1Within a single year, long-distance migrants undergo a minimum of four cycles of fuel storage and depletion because their migrations have at least one stopover. Each cycle includes an almost twofold change in body mass (mb). Pervasive predation threats beg the question whether escape flight abilities keep up with such large changes in mb.
2We derive aerodynamic predictions how pectoral muscle mass (mpm) should change with mb to maintain constant relative flight power.
3We tested these predictions with data on red knot Calidris canutus, a long-distance migrating wader that breeds in arctic tundra and winters in temperate and tropical coastal areas. We focused on the subspecies C. c. islandica.
4mpm varied with mb in a piecewise manner. In islandica knots with mb ≤ 148 g, the slope (1·06) was indistinguishable from the prediction (1·25). In heavy knots (mb > 148 g) the slope was significantly lower (0·63), yielding a mpm 0·81 times lower than predicted at pre-departure weights (210 g).
5Manoeuvrability tests showed that above 160 g, knots were increasingly unable to make a 90° angle turn. This is consistent with mpm being increasingly smaller than predicted.
6Relatively low mpm enables savings on mass and hence flight costs, and savings on overall energy expenditure. We predict that reduced escape flight ability at high mb will be compensated by behavioural strategies to minimize predation risk.
Powered flight becomes more costly when the flying object gains mass (Pennycuick 1975). So, it is no surprise that birds and bats show weight-saving design features. Flying animals are predicted to adaptively and reversibly change the mass of most body parts, a phenomenon called phenotypic flexibility (Piersma & Lindström 1997; Piersma & Drent 2003). The largest avian organ is the pectoral muscle complex (on average 17·1% of body mass, and even up to 25% in hummingbirds; Greenewalt 1962) and we may assume that there is strong selection for these muscles to be as light as possible. The pectoral muscles power the movements of the wings during flight and may have an additional role as a nutrient (protein) store, especially during migration (Battley et al. 2000; Bauchinger & Biebach 2001; Schwilch et al. 2002). Long-distance migrants must store large amounts of nutrients to be able to migrate successfully, a necessity in conflict with the minimization of body mass (mb). The question is how this conflict affects pectoral muscle size and the related flight performance in migrating birds.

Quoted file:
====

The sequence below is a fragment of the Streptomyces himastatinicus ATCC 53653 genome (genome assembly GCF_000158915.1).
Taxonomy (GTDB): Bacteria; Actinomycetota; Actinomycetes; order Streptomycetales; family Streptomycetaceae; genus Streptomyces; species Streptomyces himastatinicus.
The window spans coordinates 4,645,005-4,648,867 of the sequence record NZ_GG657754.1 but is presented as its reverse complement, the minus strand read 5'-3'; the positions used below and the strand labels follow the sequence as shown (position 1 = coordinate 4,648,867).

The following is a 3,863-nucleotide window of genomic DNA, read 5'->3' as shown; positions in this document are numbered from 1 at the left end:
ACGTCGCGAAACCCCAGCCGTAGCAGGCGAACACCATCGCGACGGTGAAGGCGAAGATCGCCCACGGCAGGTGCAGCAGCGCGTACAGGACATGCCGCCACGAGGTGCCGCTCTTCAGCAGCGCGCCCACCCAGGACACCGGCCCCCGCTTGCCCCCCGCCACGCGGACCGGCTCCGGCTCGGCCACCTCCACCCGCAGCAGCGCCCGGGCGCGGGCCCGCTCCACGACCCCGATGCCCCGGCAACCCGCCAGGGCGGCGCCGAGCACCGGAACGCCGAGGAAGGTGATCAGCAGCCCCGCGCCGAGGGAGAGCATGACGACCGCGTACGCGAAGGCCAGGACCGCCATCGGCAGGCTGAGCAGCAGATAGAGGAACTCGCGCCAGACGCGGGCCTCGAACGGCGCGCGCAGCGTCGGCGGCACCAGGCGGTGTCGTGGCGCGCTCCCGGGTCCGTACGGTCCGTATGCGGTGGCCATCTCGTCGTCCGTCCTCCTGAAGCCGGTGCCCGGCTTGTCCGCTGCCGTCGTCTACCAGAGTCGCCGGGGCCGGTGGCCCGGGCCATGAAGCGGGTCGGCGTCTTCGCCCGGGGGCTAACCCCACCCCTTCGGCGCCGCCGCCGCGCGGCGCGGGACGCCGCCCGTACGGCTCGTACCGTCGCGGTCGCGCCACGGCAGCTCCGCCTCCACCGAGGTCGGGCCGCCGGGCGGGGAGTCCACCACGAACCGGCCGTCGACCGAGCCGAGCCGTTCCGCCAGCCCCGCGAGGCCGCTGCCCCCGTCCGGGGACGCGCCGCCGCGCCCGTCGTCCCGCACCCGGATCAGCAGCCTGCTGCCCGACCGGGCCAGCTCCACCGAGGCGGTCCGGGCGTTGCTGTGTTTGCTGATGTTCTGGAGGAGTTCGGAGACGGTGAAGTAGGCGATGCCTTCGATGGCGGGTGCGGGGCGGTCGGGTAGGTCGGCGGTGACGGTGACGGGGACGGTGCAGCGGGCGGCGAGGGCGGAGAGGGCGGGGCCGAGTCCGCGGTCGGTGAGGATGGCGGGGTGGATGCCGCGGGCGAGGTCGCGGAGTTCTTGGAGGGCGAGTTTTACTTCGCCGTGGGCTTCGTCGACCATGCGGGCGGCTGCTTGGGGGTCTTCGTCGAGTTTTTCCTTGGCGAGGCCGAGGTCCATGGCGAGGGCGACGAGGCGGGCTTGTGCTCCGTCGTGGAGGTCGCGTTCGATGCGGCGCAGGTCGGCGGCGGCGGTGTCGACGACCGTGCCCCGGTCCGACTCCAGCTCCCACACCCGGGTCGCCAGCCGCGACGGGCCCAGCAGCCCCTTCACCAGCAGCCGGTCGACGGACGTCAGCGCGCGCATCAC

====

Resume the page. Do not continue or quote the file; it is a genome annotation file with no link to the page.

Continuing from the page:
Red knots Calidris canutus, henceforward simply called knots, are long-distance migrating waders that twice a year cover distances of 5000–15 000 km between their high arctic tundra breeding grounds and their temperate or tropical coastal wintering areas. Depending on subspecies, these distances are covered in two or more flights (Piersma et al. 2005). Hence, in their annual cycle, knots go through at least four cycles of fuelling and depletion (Fig. 1), during which mb varies almost twofold. Knots adjust their organ sizes apparently adaptively in relation to the stopover/flight cycles (Piersma et al. 1999a; Piersma, Gudmundson & Lilliendahl 1999b). This is also the case for the pectoral muscles, which we know are structures of flexible size (Lindström et al. 2000); their size appears endogenously regulated on a seasonal basis (Dietz, Piersma & Dekinga 1999b). The large intraspecific and intraindividual variation in pectoral muscle mass (mpm) and mb in knots offers the possibility to quantitatively predict the change in mpm as a function of change in mb and compare them with empirical data. Using the aerodynamic theory we here derive a prediction of the intraindividual relationship between mpm and mb for birds that do not otherwise vary in size. This prediction is compared with dissection data of adult knots accumulated over 21 years. We focus on the subspecies C. c. islandica (hereafter called islandica) and compare the results with smaller data sets from four of the five other knot subspecies.